By Eric Milbrandt, MD, MPH
If you are reading this article, chances are your life has been affected by suicide. Perhaps it was a loved one or close friend. Perhaps both. For me, it happened first with my best friend in high school. Then came a college roommate, a coworker, and my stepmother. In each heartbreaking loss, I never saw it coming. As is often the case, death by suicide comes as a complete surprise to those of us who are left behind, leaving us to wonder what we missed, why it happened, and what can we do to prevent such tragedies from happening in the future.
Suicide is defined as the act of deliberately killing oneself or, more specifically, an act deliberately initiated and performed by the person concerned in the full knowledge, or expectation, of its fatal outcome. Death by suicide is the 10th leading cause of death in the United States. In 2017, more than 47,000 Americans died by suicide, while 1.4 million attempted suicide. On average, there are 129 suicides each day.
The desire for death that underlies suicide is thought to occur through intrusive thoughts (ideations) of thwarted belongingness and perceived burdensomeness. The former is described as feeling alienated from others emotionally, while the latter is described as feeling that one is incompetent and therefore a burden on others.
There is no single cause for suicide. Most often, it occurs when stressors and health issues converge to create an experience of hopelessness and despair. Health-related risk factors include depression, anxiety, substance use, serious physical health conditions, chronic pain, and traumatic brain injury. Environmental factors include prolonged stress, harassment, bullying, serving in combat, relationship problems, job loss, divorce, financial crisis, exposure to another person’s suicide, and access to lethal means, such as firearms and drugs. Historical factors include previous suicide attempts, family history of suicide, and personal history of childhood abuse, neglect, or trauma.
Being aware of warning signs of suicide can help to identify those at risk in order to assist them in finding help. Most people who take their lives exhibit one or more warning signs through what they say or what they do. For instance, if a person talks about killing himself, feeling hopeless, having no reason to live, being a burden to others, feeling trapped, or in unbearable pain. Sudden changes in behavior can also be a signal, especially if related to a painful event, loss, or life change. Worrisome behaviors include increased use of alcohol or drugs, withdrawing from activities, isolating from family and friends, sleeping too much or too little, visiting or calling people to say goodbye, giving away prized possessions, or searching online for a way to end one’s life.
Ninety percent of people who die by suicide have a mental health disorder at the time of their deaths. There are biological and psychological treatments that can alleviate these disorders and help prevent suicide. Medications include antidepressants, atypical antipsychotics, and lithium. Unfortunately, many of these take weeks to achieve maximum benefit. In the short term, they may increase suicide risk in some patients, especially children, adolescents, and young adults. Beyond medicines, there are two types of psychotherapy that have proven beneficial. These are cognitive behavioral therapy (CBT) and dialectical behavioral therapy (DBT). These are provided in formalized, interactive sessions taking place one or two times per week with a therapist, typically continuing for 12-16 weeks.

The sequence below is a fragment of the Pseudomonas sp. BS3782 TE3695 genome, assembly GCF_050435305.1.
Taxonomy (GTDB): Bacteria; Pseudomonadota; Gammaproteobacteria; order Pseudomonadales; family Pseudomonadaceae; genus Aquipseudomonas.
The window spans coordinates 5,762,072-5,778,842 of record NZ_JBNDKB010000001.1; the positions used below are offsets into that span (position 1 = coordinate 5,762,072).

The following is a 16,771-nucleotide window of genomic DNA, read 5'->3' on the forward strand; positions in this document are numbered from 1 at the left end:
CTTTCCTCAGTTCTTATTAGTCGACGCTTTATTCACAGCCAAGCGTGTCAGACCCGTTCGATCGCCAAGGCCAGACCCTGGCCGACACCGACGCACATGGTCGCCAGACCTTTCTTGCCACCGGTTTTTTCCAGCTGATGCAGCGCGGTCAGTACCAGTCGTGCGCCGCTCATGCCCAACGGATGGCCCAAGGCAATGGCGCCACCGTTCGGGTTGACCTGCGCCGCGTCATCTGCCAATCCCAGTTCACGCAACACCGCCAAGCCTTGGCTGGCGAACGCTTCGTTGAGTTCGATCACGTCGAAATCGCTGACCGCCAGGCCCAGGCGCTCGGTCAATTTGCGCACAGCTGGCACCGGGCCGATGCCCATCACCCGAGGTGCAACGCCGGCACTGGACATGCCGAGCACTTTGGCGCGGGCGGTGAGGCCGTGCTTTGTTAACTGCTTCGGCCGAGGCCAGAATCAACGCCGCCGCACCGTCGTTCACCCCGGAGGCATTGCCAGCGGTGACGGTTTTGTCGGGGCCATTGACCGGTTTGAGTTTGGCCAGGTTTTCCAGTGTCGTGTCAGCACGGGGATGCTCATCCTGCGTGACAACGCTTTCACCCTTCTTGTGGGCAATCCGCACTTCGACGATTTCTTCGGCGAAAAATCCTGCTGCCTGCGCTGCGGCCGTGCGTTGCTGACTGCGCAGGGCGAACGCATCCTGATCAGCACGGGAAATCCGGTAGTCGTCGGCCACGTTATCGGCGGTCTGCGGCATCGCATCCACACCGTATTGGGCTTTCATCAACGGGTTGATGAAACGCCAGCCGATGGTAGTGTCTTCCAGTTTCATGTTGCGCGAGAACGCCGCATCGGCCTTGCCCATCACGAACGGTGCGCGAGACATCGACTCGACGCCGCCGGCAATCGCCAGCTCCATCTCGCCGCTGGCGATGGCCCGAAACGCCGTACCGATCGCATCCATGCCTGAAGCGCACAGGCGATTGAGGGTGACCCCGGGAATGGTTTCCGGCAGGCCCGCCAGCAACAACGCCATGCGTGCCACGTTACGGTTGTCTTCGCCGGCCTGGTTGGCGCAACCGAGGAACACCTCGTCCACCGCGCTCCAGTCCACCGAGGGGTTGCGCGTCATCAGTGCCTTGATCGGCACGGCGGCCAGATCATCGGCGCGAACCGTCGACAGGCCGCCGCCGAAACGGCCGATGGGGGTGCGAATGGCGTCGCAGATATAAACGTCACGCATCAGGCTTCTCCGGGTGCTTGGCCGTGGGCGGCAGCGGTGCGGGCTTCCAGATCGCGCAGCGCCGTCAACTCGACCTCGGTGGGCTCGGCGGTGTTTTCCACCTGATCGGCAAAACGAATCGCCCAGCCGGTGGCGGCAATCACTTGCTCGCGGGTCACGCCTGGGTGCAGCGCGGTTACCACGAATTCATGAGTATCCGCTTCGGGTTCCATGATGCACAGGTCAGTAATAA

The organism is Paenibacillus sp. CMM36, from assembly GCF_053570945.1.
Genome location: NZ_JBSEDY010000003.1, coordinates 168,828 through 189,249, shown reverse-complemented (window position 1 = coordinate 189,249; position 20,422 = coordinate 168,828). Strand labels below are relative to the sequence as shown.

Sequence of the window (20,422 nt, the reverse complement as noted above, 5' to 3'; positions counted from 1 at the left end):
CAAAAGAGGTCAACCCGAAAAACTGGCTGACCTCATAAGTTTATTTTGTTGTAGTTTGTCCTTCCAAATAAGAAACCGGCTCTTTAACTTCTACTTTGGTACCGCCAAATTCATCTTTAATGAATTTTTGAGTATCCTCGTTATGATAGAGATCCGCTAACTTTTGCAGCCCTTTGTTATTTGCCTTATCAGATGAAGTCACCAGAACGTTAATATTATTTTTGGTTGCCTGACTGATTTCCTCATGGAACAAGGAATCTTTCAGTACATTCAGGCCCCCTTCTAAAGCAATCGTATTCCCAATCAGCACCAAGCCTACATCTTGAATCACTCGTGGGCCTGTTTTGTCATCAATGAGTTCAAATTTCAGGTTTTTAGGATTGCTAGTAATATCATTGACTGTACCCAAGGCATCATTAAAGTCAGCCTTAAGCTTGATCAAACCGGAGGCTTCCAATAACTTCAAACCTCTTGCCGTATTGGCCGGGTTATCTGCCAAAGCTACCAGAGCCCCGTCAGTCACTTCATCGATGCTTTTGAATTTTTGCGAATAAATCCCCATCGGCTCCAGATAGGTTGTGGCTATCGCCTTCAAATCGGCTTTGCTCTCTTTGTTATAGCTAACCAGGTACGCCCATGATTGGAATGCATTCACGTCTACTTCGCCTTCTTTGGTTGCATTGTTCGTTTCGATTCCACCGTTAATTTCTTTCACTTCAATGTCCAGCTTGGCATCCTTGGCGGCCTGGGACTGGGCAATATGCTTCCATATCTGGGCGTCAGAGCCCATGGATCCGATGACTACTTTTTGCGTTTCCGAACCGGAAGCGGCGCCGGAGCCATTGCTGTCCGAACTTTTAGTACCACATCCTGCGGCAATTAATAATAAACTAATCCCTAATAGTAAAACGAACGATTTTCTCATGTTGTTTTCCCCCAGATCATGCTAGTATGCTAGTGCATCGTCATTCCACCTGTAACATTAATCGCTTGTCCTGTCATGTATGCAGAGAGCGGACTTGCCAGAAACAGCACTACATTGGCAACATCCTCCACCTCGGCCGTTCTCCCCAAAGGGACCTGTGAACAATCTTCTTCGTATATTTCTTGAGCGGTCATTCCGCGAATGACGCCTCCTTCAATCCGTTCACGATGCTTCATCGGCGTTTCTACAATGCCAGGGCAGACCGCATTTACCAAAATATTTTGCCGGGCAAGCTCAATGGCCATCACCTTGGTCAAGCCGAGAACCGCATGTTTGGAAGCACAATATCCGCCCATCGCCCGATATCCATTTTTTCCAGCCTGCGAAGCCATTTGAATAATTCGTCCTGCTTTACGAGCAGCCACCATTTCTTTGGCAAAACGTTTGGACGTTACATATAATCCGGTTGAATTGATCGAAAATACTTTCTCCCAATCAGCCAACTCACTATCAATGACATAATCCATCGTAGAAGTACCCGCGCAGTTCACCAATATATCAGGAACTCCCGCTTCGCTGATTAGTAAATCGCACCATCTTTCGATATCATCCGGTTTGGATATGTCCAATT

Ketamine – new hope for those in crisis
Ketamine is a medicine developed more than 50 years ago for anesthesia during surgery and other painful procedures. High-dose intravenous (IV) ketamine has been used safely for that purpose in children, adults, and animals for decades. More recently, low-dose IV ketamine has been shown to be a fast acting and highly effective treatment for those with depression and for those in acute crises who are considering or have attempted suicide.
In a study conducted by Dr. Lori Calabrese and first reported at the May 2019 American Psychiatric Association annual meeting, IV ketamine infusions eliminated suicidal ideation in more than two-thirds of 144 markedly suicidal patients. Even if patients had been suicidal for a long time, been hospitalized, or made suicide attempts, 68% had full remission of suicidality.
Importantly, ketamine therapy, like any medication therapy, should be part of an integrated approach to mental health care that includes ongoing care by a therapist, psychiatrist, and/or primary care physician.
Suicide is preventable yet remains a leading cause of death in part due to a lack of available medical interventions that can work during a suicidal crisis. Being aware of warning signs can provide opportunities to help those at risk. One immediate source of help is the National Suicide Prevention Lifeline: 1-800-273-TALK (8255). Medications and psychotherapy can be of great benefit but often take days or weeks to work, a waiting period that is often not feasible. IV ketamine therapy is a fast acting and highly effective treatment for depression and suicidal ideation. You can find out more about IV ketamine therapy in the January issue of Health & Wellness Magazine (https://tinyurl.com/y7sursfq), online at https://www.InfusionClinicOcala.com, or by calling The Infusion Clinic of Ocala at (352) 325-5755.
The Infusion Clinic of Ocala
40 SW 1st Avenue
Ocala, FL 34471
In Faithfully Guided Health Center
Tel: (352) 325-5755
Fax: (352) 354-4630
If you or someone you know is showing warning signs, there is immediate help available. The National Suicide Prevention Lifeline (1-800-273-TALK (8255)) is available 24/7, providing free and confidential emotional support for people in suicidal crisis or emotional distress. There is even a Crisis Text Line
available by texting TALK to 741741.